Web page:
An examination of human social behavior with an emphasis on social influences that people have upon the beliefs or behaviors of others. The course covers methods of inquiry as well as the scientific study of how we think about, influence, and relate to one another. Representative topics include conformity, persuasion, social cognition, prejudice, aggression, and interpersonal relationships. Prerequisite(s): PSY 101

3
PSY333 Abnormal Behavior

A study of definitions of normality and abnormality, functional and organic syndromes, theories of causation, and procedures for the diagnosis and modification of disturbed behavior. Prerequisite(s): PSY 101 or by permission of instructor.

3
PSY340 Psychopharmacology

The influence of drugs on behavior and psychological state. Topics include neuron morphology, neurochemistry, principles of pharmacology, and the action and effects of psychotropic drugs. Prerequisite(s): PSY 101 or permission of the instructor.

3
SWK201W Human Behavior in the Social Environment I

This course examines the development of individuals, couples, and families from birth to adolescence within the framework of relevant biological, psychological, sociological, and social work research and theory. Additionally, it examines the evolution of families, groups, organizations, institutions, and communities as systems and their influence on human development and behavior. Attention is also given to the interactions of systems that influence development as well as the impact of gender, race, ethnicity, social, and economic influences on systems and behavior, and implications for social work practice. Prerequisite(s): PSY 101 or permission of the instructor.

3
SWK202 Human Behavior in the Social Environment II

This course is a continuation of Social Work 201. It examines the development of individuals, couples, and families from adolescence to death within the framework of relevant biological, psychological, sociological, and social work research and theory. Additionally, it examines the evolution of families, groups, organizations, institutions, and communities as systems and their influence on human development and behavior. Attention is also given to the interactions of systems that influence development as well as the impact of gender, race, ethnicity, social, and economic influences on systems and behavior, and implications for social work practice. Prerequisite(s): SWK 201 or permission of instructor.

3
SWK321 Social Welfare and Social Justice

This course examines the history, development, context, and current status of the American social welfare system. The American system is compared with policies and programs in other countries. The specifics of major welfare programs such as Social Security and Temporary Aid to Needy Families are explored.

3
SWK325 Deviant Behavior

This course examines psychological and sociological theories and research on deviant behavior. Deviancy is examined from biological, psychological, and sociological perspectives, and discussed as a problem in individual adjustment, small groups, and social organizations. Theory and research concerning the major types of deviant behavior and societal reactions, as both cause and consequences of deviant behavior, also are discussed. Prerequisite(s): SWK 101

3

+ Minor Requirements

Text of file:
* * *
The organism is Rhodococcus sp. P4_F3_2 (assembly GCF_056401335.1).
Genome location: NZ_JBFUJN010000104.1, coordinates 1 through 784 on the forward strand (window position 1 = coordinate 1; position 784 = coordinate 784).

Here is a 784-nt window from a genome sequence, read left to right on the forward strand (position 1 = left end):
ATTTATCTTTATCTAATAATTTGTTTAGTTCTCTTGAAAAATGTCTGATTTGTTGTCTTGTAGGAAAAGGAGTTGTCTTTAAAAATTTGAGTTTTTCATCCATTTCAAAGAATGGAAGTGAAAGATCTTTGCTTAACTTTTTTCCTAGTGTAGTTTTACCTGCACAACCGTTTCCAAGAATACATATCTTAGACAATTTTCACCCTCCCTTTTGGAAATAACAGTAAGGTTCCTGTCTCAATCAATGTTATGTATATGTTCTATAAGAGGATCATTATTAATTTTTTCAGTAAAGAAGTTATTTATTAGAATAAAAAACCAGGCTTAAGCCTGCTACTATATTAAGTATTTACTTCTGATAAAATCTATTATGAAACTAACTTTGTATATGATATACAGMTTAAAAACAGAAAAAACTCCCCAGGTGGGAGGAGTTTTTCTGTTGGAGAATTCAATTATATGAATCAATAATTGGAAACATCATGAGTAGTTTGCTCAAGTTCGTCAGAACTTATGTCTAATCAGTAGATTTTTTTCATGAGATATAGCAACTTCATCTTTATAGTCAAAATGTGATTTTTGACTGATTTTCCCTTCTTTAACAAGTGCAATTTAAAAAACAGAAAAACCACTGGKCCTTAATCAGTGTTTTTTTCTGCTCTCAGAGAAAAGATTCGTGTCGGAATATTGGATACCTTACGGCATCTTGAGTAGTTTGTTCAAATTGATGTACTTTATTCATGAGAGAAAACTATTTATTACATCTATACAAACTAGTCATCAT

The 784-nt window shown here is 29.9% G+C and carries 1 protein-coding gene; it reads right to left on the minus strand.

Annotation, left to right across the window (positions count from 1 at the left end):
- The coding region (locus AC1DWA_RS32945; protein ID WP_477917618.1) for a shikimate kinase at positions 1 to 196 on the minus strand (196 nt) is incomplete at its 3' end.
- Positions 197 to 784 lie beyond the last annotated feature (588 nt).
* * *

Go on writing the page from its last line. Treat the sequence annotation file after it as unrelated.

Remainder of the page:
5 courses, including
3 required courses:
CRM101 Introduction to Criminal Justice

This course provides an introduction to the criminal justice system of the United States. Coverage includes the steps from criminal investigation through prosecution, corrections, and parole. Also emphasized are professional roles of law enforcement, court, and correctional agents.

3
CRM225W Criminology

Criminology is the study of crime, its causes and effects. This course covers definitions and types of crime, research methods, theories of criminal behavior and responses to crime. Crimes against people, property, and organizations will be examined, and biological, psychological, and sociological explanations will be discussed.

3
CRM224 Juvenile Justice

Examination of biological, psychological, sociological, and ecological theories of juvenile delinquency; its historical and current legal definitions and enabling legislation; statistical resources and activity patterns; and methods of prevention, control, and treatment of juvenile delinquency. Cross-listed as SWK224

3
2 electives from the following, or substitute courses approved by program coordinator:
CRM220 Women and the Criminal Justice System

This course focuses on three aspects of women's involvement in the criminal justice system: as victims, offenders, and professionals. Coverage will include theories and facts about women offenders, the impact of crime on women victims and survivors, and special issues facing women who pursue careers in policing, corrections and law.

3
CRM305 Criminal Investigations

Survey of the history, theory, and practice of criminal investigations conducted by law enforcement officers and private investigators. Crime scene documentation, search and seizure, interview and interrogation, suspect identification and arrest procedures are applied to both violent and property crimes. Report writing and courtroom presentation are also covered.

3
CRM310 Survey of Corrections

This course examines the current status of correctional facilities and offenders in the United States. The course will also focus on philosophy, theory and practices involved in the treatment of incarcerated individuals. Also included will be an examination of various inmate profiles, policies, rights, and liabilities. Other topics will include cultural awareness, interpersonal skills, and management for disturbed and segregated inmates, as well as security threat groups.

3
CRM340 Violent and Predatory Crimes

The criminology and victimology of violent and predatory crimes are explored from psychological, sociological, and biological perspectives. Serial, spree, rampage, and mass murder are covered. Students will gain increased understanding of violent and predatory criminals, their victims, social science research methods, forensic investigations, and criminal law. Prerequisite(s): CRM 101 and junior standing, or permission of instructor.

3
IND105 Crime Scene Investigation

Using concepts from biology, chemistry, and physics, students will learn the basics of forensic procedures, including DNA fingerprinting, organic and inorganic analysis, arson investigation, and trace evidence. The course will focus on relevance and implications of evidence for a criminal trial and how to process the evidence at a crime scene.

3